2.5 Million Steve Jobs tweets sent out in just 12 hours

“At 8:30 PM EST, 249,000 tweets were sent out mentioning Apple founder Steve Jobs following the news of his passing,” Sherilynn Macale reports for TNW.

“By 8:30 AM this morning, that number had jumped to an astounding 2.5 million,” Macale reports. “The results were recorded by Marketwire company, Sysomos throughout the night, detailing just how much the revolutionary tech leader affected the social networking world at large.”

Macale reports, “Just an hour in and by 9:30PM last night, almost every social medium online was abuzz with the terrible news, with 1,905 blog posts, 3,836 online news articles, 1,483 forum posts, and over 570,414 tweets.”

Read more in the full article here.

MacDailyNews reader Bill Fant put together this tribute to Steve Jobs:

[Thanks to MacDailyNews Reader “Dan K.” for the heads up.]


  1. This man indeed touched so many lives! He was loved and hated (by a minority) but never ignored. Even those hard to convince about Apple and Jobs greatness are obliged to use sometime or another the implemented technology Steve brought to this world. If someone had wished to live in the days of Newton or Einstein, look no further, we’ve been witnesses of someone’s work of the same kind of those.

  2. The vast, spontaneous, inter-connected world Steve Jobs envisioned unfolding through Apple’s various ground breaking products now echoes its appreciation and respect for this pure genius. What a sublime moment.

  3. The tributes to Steve Jobs have been wonderful and utterly deserving. One interesting aspect of them has been the comparison to other giants; Edison, Einstein, Ford.
    But the man I would compare him to, and I haven’t seen this comparison made, is Walt Disney.

    Both men started with an idea. Both men started small with no idea where their vision and ambition would take them. Both men had technical knowledge and ability, but grew their vision by working with people with far greater technical ability and recognizing the vital contribution talented individuals could make. Both men brought individuals together in teams to maximize their creativity and contribution.

    But both mens’ real contribution was their sublime creativity and unrelenting vision that moulded and inspired the technical and creative people they brought into their orbit.

    Both men took unbelievable risks. Both saw their companies almost sink, but never stopped having faith in their vision. Both men revolutionized and transformed an industry. Both men created companies that were unique within their industry.

    The comparisons can go on and on, including of course the fact that both men had their – often pretty vicious! – detractors, and (let’s not be squeamish) both had their dark side.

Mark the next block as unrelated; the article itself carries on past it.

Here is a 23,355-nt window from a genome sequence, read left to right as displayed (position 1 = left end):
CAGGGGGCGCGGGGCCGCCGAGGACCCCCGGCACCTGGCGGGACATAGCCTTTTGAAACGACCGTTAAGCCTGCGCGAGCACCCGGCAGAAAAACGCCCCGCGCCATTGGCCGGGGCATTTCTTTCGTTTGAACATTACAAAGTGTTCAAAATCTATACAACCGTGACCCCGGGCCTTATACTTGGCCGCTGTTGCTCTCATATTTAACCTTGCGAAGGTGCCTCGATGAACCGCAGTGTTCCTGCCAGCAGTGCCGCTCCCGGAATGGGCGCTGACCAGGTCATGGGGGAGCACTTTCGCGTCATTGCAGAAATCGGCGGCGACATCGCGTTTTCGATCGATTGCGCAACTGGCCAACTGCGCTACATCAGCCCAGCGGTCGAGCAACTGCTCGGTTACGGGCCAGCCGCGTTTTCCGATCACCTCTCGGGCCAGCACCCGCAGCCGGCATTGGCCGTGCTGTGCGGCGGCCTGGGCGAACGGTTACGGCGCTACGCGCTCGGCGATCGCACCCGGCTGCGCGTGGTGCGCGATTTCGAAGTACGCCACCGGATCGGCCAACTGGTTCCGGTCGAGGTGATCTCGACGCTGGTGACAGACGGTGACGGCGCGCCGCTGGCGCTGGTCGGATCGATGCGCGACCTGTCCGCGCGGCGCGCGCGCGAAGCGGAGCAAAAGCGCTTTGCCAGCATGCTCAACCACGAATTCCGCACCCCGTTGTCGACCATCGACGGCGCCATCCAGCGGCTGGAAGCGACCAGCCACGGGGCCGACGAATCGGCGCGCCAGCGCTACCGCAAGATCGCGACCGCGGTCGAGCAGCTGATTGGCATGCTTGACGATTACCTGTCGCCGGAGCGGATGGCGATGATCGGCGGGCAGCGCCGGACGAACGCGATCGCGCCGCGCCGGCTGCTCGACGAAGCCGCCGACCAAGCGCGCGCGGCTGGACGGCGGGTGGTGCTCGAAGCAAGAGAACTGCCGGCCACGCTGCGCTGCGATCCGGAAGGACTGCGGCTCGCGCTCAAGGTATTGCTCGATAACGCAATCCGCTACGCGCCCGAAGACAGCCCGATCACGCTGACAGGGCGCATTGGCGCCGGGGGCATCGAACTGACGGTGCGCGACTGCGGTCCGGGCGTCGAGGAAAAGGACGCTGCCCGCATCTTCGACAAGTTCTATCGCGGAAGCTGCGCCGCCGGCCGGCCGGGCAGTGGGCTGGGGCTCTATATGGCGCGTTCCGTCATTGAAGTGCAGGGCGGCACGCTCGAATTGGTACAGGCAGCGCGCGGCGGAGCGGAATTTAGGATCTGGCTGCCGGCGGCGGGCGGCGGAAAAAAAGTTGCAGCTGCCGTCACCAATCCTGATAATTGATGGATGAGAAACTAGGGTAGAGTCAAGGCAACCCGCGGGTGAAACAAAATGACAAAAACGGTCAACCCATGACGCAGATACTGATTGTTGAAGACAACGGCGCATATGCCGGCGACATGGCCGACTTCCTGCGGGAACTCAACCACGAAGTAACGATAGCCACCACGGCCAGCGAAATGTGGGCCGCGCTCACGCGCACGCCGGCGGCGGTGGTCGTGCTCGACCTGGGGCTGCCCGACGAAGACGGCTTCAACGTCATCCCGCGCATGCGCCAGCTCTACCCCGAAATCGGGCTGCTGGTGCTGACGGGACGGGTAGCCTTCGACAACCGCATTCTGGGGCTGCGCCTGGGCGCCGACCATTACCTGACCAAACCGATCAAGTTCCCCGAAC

But above all these great men transformed the lives of millions of people. It is impossible to count the hundreds of millions of people (indeed billions) who have derived so much pleasure from a Disney “product”. And in some ways Jobs’ and Apples’ influence is even more profound, combining functionality and the very way we live our lives alongside the pleasure Apple products deliver.

    Putting aside the serendipity of both men coming together via Pixar and Disney, it is finally, I think, worth pointing out, to the those that worry about a post Jobs future, that Disney survived, and prospered (admittedly not without some serious problems along the way) long after Walt’s early passing. And so will Apple.

      1. O Captain! my Captain! our fearful trip is done;
        The ship has weathered every rack, the prize we sought is won;
        The port is near, the bells I hear, the people all exulting,
        While follow eyes the steady keel, the vessel grim and daring:

        But O heart! heart! heart!
        O the bleeding drops of red,
        Where on the deck my Captain lies,
        Fallen cold and dead.

        O Captain! my Captain! rise up and hear the bells;
        Rise up—for you the flag is flung—for you the bugle trills;
        For you bouquets and ribboned wreaths—for you the shores a-crowding;
        For you they call, the swaying mass, their eager faces turning;

        Here Captain! dear father!
        This arm beneath your head;
        It is some dream that on the deck,

        You’ve fallen cold and dead.

        My Captain does not answer, his lips are pale and still;
        My father does not feel my arm, he has no pulse nor will;
        The ship is anchored safe and sound, its voyage closed and done;
        From fearful trip, the victor ship, comes in with object won;

        Exult, O shores, and ring, O bells!
        But I, with mournful tread,
        Walk the deck my Captain lies,

        Fallen cold and dead.

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